It came to a bump in the road, but went on regardless; at the Jan 24, 2022 Culver City Council meeting, City Clerk Jeremy Green paused the presentation to note that while the Updated Housing Element had been presented as an Action Item, it should have been classified as a Public Hearing. But the need to submit the element to the state before an approaching February deadline kept the item moving forward, ultimately passing with a vote of three to two.
The updated housing element, required to show “substantial compliance with state law,” took the full weight of resident’s concerns, deeper research from city staff, changes in state law, and the many controversies involved in changing housing policies.
The council’s last discussion on December 10, 2021, included support for incremental infill, compliance with SB9, offering special developmental incentives to redevelop shopping centers, and building housing in industrial and commercial areas. The update was back in front of the council owing to the fact that the last submission from the city to the state had been held to be inadequate, and the state returned it for further improvement. While there were no updates on the ‘negative declaration’ for the Environmental Impact Report (meaning that the updated housing element would not negatively impact the environment,) there would be another EIR attached to the General Plan Update when that is submitted.
Comments on the item drew 62 speakers, and took more than an hour to process. Nancy Barba, who spoke as a private citizen, not from her place on the Planning Commission, held that, “I agree that there is [more that needs to be done,] but as it is, I think the city and staff have done the best job possible.”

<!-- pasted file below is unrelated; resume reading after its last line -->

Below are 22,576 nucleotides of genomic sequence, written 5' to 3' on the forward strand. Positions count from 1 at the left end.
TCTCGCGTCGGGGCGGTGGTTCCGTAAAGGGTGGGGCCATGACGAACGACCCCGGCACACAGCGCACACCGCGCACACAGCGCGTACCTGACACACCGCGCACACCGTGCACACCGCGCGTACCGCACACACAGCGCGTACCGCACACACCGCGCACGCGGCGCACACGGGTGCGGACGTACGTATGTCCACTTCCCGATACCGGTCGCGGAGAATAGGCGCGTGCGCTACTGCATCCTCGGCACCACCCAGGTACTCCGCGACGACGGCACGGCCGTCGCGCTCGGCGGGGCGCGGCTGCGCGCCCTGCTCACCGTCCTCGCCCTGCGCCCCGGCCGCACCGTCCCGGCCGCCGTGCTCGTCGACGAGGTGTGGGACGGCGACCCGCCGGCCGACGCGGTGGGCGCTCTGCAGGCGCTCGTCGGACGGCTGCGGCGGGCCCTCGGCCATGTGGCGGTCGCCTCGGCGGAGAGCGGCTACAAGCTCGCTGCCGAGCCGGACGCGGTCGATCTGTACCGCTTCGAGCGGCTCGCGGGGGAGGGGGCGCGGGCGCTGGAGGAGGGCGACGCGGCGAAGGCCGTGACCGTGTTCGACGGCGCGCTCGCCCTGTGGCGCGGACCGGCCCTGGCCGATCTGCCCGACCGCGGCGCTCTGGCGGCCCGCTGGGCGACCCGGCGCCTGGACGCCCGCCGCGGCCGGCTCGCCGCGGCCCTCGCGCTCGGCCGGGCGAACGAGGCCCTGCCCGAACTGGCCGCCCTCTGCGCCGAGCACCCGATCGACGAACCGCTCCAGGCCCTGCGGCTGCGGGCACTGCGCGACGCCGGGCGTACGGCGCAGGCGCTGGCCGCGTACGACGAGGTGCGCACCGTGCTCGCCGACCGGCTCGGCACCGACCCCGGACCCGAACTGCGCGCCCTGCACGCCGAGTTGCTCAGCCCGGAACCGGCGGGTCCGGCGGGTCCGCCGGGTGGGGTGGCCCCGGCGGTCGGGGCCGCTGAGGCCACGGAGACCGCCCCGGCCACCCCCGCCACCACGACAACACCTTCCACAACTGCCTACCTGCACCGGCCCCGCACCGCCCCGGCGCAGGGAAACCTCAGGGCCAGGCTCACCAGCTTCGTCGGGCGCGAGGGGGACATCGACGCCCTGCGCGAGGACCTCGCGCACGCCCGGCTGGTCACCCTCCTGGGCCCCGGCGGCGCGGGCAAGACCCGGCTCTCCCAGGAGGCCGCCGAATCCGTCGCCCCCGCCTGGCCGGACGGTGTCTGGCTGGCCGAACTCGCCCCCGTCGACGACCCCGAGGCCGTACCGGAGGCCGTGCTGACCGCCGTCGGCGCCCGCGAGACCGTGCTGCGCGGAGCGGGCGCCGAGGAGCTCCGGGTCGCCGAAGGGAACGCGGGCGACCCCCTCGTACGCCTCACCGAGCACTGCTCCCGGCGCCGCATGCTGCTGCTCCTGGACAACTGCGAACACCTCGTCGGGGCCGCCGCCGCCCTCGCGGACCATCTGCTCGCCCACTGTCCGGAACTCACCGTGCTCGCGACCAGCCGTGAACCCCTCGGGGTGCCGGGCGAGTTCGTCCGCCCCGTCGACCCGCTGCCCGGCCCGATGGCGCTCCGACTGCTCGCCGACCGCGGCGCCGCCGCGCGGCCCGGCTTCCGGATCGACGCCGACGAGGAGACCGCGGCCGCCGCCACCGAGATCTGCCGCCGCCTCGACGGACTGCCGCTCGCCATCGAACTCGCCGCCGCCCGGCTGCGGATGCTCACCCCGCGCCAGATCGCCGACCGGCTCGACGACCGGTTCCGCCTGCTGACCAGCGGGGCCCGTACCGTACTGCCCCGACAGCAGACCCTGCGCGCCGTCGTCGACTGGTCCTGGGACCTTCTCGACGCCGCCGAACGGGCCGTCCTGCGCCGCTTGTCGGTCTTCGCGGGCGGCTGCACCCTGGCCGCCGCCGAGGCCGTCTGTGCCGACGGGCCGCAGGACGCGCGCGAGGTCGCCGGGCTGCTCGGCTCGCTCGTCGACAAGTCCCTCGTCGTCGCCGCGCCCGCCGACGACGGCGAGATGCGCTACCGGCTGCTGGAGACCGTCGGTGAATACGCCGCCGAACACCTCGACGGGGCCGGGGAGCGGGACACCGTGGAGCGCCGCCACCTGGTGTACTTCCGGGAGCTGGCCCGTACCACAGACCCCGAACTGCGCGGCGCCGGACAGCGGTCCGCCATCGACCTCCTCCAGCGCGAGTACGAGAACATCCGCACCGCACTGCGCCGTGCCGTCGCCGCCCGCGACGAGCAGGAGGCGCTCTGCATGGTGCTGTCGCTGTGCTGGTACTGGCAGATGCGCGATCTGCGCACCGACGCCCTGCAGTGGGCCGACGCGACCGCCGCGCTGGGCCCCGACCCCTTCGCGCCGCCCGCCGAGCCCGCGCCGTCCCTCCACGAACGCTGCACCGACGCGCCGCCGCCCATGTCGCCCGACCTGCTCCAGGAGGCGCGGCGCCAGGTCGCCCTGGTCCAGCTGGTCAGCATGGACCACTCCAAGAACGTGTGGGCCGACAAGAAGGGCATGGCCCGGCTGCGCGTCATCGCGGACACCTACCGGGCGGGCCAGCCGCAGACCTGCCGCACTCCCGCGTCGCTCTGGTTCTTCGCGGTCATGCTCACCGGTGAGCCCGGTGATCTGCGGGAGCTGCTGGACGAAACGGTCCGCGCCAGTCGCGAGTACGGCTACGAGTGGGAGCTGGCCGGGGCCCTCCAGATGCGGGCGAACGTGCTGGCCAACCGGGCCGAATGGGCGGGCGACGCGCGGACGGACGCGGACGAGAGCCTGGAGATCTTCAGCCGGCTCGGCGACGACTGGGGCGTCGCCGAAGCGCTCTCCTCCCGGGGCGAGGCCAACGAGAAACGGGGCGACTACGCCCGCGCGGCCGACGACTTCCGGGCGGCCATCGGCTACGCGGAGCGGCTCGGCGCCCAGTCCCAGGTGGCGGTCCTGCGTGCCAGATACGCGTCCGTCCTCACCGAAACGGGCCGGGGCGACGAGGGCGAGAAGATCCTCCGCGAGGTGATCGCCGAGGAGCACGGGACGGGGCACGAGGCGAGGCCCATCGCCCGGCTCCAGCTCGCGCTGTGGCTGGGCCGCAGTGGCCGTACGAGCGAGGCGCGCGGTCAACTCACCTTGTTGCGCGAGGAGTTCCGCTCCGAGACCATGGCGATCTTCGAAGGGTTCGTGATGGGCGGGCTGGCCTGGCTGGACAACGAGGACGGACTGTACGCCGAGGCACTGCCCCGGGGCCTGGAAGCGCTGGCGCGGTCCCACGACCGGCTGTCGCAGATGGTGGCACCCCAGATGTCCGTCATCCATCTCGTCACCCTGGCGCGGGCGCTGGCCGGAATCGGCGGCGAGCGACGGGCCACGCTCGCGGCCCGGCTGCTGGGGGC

While the detailed report is still subject to comment and further revision, the state’s deadline will be met. Online, Council member Alex Fisch offered “Despite good work by city staff [and] a ton of great community input, I have grave, well-founded concerns that our housing element does not yet substantially comply with California law. I will express those [concerns] on the public record soon.”
The meeting was colored by extreme emotion from both the council and the speakers, but the fate of the Updated Housing Element will move forward over whatever bumps arise.
You buried the lead. The housing element was adopted under a legal maneuver by Former Mayor Fisch that completely cut off debate and input from the Council Members. The public deserves to hear what everyone had to say. They should have followed Mayor Lee’s request to set up a special meeting to continue discussing the issue.